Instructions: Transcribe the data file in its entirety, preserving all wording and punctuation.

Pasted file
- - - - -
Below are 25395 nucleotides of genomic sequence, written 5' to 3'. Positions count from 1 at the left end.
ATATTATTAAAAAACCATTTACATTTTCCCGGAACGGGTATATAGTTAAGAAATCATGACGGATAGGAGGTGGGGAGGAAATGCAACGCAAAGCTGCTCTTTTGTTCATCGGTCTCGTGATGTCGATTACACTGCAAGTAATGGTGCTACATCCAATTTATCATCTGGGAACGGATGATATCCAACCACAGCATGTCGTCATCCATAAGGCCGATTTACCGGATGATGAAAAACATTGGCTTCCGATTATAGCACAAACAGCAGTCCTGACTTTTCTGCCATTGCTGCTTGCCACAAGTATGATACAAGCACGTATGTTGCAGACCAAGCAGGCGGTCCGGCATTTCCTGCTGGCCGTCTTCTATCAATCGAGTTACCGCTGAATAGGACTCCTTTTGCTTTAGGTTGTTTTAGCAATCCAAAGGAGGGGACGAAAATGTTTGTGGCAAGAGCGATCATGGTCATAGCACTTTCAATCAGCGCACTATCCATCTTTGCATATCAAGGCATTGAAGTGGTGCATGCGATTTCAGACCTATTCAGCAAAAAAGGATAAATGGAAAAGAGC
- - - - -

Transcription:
Below are 25395 nucleotides of genomic sequence, written 5' to 3'. Positions count from 1 at the left end.
ATATTATTAAAAAACCATTTACATTTTCCCGGAACGGGTATATAGTTAAGAAATCATGACGGATAGGAGGTGGGGAGGAAATGCAACGCAAAGCTGCTCTTTTGTTCATCGGTCTCGTGATGTCGATTACACTGCAAGTAATGGTGCTACATCCAATTTATCATCTGGGAACGGATGATATCCAACCACAGCATGTCGTCATCCATAAGGCCGATTTACCGGATGATGAAAAACATTGGCTTCCGATTATAGCACAAACAGCAGTCCTGACTTTTCTGCCATTGCTGCTTGCCACAAGTATGATACAAGCACGTATGTTGCAGACCAAGCAGGCGGTCCGGCATTTCCTGCTGGCCGTCTTCTATCAATCGAGTTACCGCTGAATAGGACTCCTTTTGCTTTAGGTTGTTTTAGCAATCCAAAGGAGGGGACGAAAATGTTTGTGGCAAGAGCGATCATGGTCATAGCACTTTCAATCAGCGCACTATCCATCTTTGCATATCAAGGCATTGAAGTGGTGCATGCGATTTCAGACCTATTCAGCAAAAAAGGATAAATGGAAAAGAGC